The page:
49.5 Thursday, Jan. 5 Describing gait transitions and the role of symmetry in control WILSHIN, S.D.*; HAYNES, G.C.; PORTEOUS, J.; SPENCE, A. J.; Royal Veterinary College; University of Pennsylvannia; Royal Veterinary College; Royal Veterinary College email@example.com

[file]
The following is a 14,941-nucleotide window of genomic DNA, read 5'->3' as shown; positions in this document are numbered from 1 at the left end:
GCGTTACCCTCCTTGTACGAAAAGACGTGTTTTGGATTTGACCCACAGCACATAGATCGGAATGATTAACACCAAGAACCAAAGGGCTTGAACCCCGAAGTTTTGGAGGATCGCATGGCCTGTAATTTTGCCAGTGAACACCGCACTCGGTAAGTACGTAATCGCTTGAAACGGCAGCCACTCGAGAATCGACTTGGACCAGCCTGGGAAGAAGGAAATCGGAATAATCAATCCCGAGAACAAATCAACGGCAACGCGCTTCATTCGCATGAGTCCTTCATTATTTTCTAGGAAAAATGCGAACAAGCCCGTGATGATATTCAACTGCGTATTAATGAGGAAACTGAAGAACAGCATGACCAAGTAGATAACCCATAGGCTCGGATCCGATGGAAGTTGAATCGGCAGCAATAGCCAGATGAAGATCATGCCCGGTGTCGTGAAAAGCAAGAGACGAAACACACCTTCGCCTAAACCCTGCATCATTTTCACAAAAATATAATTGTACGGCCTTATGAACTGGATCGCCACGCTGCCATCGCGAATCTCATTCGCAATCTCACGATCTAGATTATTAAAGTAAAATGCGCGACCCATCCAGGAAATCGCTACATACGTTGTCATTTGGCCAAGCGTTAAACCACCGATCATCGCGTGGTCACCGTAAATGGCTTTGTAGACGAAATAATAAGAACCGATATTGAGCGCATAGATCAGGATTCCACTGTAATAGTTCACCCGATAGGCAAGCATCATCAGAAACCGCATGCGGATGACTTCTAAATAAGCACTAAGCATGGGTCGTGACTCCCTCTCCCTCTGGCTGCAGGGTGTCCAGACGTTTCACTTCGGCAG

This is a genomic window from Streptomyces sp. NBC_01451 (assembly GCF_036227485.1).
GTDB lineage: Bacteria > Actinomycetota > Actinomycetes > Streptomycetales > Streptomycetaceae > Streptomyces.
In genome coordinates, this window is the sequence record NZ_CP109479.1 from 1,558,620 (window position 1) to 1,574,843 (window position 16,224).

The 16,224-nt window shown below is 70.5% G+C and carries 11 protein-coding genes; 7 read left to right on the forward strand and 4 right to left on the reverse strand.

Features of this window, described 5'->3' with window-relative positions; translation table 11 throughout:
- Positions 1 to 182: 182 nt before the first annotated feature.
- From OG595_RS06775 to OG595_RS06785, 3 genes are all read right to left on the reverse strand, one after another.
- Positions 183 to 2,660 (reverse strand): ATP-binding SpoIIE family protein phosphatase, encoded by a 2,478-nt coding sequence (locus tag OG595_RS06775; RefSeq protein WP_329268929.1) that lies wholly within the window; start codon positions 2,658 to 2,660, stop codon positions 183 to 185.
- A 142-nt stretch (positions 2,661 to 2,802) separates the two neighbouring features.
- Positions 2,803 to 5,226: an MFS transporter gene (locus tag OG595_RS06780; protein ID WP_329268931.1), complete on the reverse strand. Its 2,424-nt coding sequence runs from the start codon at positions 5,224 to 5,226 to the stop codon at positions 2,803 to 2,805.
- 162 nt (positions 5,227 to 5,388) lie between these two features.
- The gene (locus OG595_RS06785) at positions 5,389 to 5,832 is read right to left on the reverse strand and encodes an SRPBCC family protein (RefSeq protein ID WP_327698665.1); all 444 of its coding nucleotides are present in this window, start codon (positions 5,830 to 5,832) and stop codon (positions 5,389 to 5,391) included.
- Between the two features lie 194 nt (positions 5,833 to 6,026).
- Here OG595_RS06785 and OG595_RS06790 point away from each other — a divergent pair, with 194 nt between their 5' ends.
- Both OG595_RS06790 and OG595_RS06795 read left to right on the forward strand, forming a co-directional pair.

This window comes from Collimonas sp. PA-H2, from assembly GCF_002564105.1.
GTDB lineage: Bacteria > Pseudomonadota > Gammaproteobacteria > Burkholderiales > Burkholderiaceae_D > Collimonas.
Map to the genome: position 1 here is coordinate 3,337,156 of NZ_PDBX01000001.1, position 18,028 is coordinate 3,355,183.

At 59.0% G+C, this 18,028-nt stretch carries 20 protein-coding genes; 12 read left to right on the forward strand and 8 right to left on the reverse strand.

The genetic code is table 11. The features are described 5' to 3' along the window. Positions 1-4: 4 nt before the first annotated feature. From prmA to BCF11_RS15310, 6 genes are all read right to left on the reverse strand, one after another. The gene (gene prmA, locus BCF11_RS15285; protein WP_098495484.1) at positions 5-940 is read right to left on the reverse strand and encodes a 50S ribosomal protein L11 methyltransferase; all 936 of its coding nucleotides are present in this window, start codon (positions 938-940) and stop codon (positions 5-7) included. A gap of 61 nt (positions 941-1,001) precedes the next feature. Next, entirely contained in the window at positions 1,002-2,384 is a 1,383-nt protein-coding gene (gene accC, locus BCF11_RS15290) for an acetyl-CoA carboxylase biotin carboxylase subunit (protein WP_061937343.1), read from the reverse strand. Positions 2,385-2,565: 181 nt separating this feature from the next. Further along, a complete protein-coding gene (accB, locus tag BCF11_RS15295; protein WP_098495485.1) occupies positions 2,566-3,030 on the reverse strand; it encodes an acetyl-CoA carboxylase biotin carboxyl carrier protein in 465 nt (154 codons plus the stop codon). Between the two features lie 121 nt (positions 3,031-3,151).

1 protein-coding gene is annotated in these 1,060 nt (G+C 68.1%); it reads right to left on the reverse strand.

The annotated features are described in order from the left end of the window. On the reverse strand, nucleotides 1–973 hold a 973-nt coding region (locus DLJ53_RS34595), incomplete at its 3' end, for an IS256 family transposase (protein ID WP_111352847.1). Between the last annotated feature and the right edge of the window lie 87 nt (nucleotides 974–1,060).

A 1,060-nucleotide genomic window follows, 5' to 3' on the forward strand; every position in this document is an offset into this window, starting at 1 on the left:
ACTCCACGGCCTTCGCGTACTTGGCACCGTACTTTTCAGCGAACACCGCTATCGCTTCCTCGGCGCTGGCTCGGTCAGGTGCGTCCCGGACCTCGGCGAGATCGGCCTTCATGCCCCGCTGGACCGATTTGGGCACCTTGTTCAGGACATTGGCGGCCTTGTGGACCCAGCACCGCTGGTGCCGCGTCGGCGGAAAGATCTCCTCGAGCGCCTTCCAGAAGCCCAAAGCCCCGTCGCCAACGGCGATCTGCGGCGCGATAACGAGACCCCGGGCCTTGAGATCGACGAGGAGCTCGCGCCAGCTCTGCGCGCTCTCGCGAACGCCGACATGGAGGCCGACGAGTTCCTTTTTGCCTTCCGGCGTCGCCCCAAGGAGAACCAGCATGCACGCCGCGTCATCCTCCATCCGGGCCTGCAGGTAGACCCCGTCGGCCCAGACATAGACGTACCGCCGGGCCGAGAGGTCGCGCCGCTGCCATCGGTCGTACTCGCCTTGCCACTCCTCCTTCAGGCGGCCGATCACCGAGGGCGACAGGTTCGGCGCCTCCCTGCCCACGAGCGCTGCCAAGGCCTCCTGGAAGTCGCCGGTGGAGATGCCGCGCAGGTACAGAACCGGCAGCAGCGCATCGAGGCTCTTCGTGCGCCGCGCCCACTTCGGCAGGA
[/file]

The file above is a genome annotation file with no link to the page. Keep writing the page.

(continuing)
Gait transitions represent a natural perturbation away from steady state behaviour. As such they provide insight into how control emerges during a complex locomotor task. Here we explore the form of gait transitions and investigate the structure of the controller necessary to achieve them. We tracked the motion of five dogs (average body mass 23.5 kg, range 10.5 kg to 32 kg, average age 5.4 years, range 2 to 7.5 years, various breeds) moving on a treadmill. The dogs were ramped up through speed inducing transitions from walk to trot and trot to walk. Limb and body positions were used to compute limb phases prior to, during, and after the transition. Transition times (walk-trot: 0.17 ± 0.11 s; trot-walk 0.21 ± 0.20 s; mean ± s.d.), were estimated by fitting a logistic function and the transitions were found to be highly stereotyped (variation in relative limb phasing at mid transition walk-trot: 0.74 ± 0.27 rad; trot-walk: 0.87 ± 0.34 rad). The stereotyped nature of the transition suggests there may be an underlying mechanical or neural mechanism or constraint which locks relative phase during the transition. The underlying symmetry of the system will be used to infer the minimal control architecture sufficient achieve this transition and compared to more complex control systems. This work has a natural extension incorporating duty factor with applications in bipedal locomotion.